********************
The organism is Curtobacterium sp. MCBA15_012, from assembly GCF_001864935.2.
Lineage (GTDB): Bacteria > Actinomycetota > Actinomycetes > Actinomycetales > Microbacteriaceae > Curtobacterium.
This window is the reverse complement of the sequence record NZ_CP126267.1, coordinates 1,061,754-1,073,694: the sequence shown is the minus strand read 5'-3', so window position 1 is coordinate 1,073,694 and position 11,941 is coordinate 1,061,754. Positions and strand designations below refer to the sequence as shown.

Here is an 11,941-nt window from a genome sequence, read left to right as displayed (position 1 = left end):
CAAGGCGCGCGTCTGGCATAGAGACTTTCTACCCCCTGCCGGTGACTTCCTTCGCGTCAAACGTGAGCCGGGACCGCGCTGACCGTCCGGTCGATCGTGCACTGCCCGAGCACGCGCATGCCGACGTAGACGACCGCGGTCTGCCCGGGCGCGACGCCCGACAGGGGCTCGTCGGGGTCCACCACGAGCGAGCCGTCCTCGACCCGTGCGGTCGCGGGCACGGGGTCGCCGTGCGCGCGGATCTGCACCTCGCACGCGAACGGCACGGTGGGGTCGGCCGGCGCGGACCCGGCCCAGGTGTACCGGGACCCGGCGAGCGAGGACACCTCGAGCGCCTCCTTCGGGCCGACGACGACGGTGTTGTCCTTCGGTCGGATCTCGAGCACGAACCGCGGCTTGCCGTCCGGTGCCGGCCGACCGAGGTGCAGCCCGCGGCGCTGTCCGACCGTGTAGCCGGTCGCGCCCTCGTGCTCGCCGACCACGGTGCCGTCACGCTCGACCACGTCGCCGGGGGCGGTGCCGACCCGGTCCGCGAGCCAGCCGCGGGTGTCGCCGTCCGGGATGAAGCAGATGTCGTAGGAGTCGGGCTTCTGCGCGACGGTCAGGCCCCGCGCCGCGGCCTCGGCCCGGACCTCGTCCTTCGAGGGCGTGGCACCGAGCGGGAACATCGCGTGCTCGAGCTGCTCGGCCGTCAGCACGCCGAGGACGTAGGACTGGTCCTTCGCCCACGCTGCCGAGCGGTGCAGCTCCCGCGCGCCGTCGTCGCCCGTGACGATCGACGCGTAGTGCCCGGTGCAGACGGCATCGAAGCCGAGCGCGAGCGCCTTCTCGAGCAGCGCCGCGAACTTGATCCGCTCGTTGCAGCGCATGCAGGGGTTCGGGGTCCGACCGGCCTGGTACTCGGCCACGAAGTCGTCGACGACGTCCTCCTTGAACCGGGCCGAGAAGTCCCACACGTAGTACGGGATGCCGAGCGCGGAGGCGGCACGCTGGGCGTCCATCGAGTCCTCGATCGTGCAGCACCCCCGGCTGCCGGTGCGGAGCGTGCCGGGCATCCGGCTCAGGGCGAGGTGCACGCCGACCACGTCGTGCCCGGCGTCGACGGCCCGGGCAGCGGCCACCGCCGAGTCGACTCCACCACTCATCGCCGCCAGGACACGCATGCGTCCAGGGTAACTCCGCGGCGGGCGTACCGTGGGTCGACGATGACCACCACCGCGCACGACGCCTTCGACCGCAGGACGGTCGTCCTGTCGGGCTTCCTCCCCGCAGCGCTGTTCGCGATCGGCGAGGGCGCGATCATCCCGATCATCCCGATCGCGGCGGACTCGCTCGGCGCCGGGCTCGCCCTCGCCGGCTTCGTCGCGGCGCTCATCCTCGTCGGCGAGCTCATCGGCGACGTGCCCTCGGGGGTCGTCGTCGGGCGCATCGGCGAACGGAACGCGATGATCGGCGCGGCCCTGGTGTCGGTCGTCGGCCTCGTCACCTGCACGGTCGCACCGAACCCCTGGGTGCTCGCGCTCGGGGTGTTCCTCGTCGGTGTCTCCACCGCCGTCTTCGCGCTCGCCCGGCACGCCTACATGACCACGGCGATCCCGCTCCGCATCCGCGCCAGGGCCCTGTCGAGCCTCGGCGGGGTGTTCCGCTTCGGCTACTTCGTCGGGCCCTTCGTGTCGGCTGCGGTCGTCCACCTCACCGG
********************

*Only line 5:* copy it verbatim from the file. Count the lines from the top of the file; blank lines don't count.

CAAGGCGCGCGTCTGGCATAGAGACTTTCTACCCCCTGCCGGTGACTTCCTTCGCGTCAAACGTGAGCCGGGACCGCGCTGACCGTCCGGTCGATCGTGCACTGCCCGAGCACGCGCATGCCGACGTAGACGACCGCGGTCTGCCCGGGCGCGACGCCCGACAGGGGCTCGTCGGGGTCCACCACGAGCGAGCCGTCCTCGACCCGTGCGGTCGCGGGCACGGGGTCGCCGTGCGCGCGGATCTGCACCTCGCACGCGAACGGCACGGTGGGGTCGGCCGGCGCGGACCCGGCCCAGGTGTACCGGGACCCGGCGAGCGAGGACACCTCGAGCGCCTCCTTCGGGCCGACGACGACGGTGTTGTCCTTCGGTCGGATCTCGAGCACGAACCGCGGCTTGCCGTCCGGTGCCGGCCGACCGAGGTGCAGCCCGCGGCGCTGTCCGACCGTGTAGCCGGTCGCGCCCTCGTGCTCGCCGACCACGGTGCCGTCACGCTCGACCACGTCGCCGGGGGCGGTGCCGACCCGGTCCGCGAGCCAGCCGCGGGTGTCGCCGTCCGGGATGAAGCAGATGTCGTAGGAGTCGGGCTTCTGCGCGACGGTCAGGCCCCGCGCCGCGGCCTCGGCCCGGACCTCGTCCTTCGAGGGCGTGGCACCGAGCGGGAACATCGCGTGCTCGAGCTGCTCGGCCGTCAGCACGCCGAGGACGTAGGACTGGTCCTTCGCCCACGCTGCCGAGCGGTGCAGCTCCCGCGCGCCGTCGTCGCCCGTGACGATCGACGCGTAGTGCCCGGTGCAGACGGCATCGAAGCCGAGCGCGAGCGCCTTCTCGAGCAGCGCCGCGAACTTGATCCGCTCGTTGCAGCGCATGCAGGGGTTCGGGGTCCGACCGGCCTGGTACTCGGCCACGAAGTCGTCGACGACGTCCTCCTTGAACCGGGCCGAGAAGTCCCACACGTAGTACGGGATGCCGAGCGCGGAGGCGGCACGCTGGGCGTCCATCGAGTCCTCGATCGTGCAGCACCCCCGGCTGCCGGTGCGGAGCGTGCCGGGCATCCGGCTCAGGGCGAGGTGCACGCCGACCACGTCGTGCCCGGCGTCGACGGCCCGGGCAGCGGCCACCGCCGAGTCGACTCCACCACTCATCGCCGCCAGGACACGCATGCGTCCAGGGTAACTCCGCGGCGGGCGTACCGTGGGTCGACGATGACCACCACCGCGCACGACGCCTTCGACCGCAGGACGGTCGTCCTGTCGGGCTTCCTCCCCGCAGCGCTGTTCGCGATCGGCGAGGGCGCGATCATCCCGATCATCCCGATCGCGGCGGACTCGCTCGGCGCCGGGCTCGCCCTCGCCGGCTTCGTCGCGGCGCTCATCCTCGTCGGCGAGCTCATCGGCGACGTGCCCTCGGGGGTCGTCGTCGGGCGCATCGGCGAACGGAACGCGATGATCGGCGCGGCCCTGGTGTCGGTCGTCGGCCTCGTCACCTGCACGGTCGCACCGAACCCCTGGGTGCTCGCGCTCGGGGTGTTCCTCGTCGGTGTCTCCACCGCCGTCTTCGCGCTCGCCCGGCACGCCTACATGACCACGGCGATCCCGCTCCGCATCCGCGCCAGGGCCCTGTCGAGCCTCGGCGGGGTGTTCCGCTTCGGCTACTTCGTCGGGCCCTTCGTGTCGGCTGCGGTCGTCCACCTCACCGG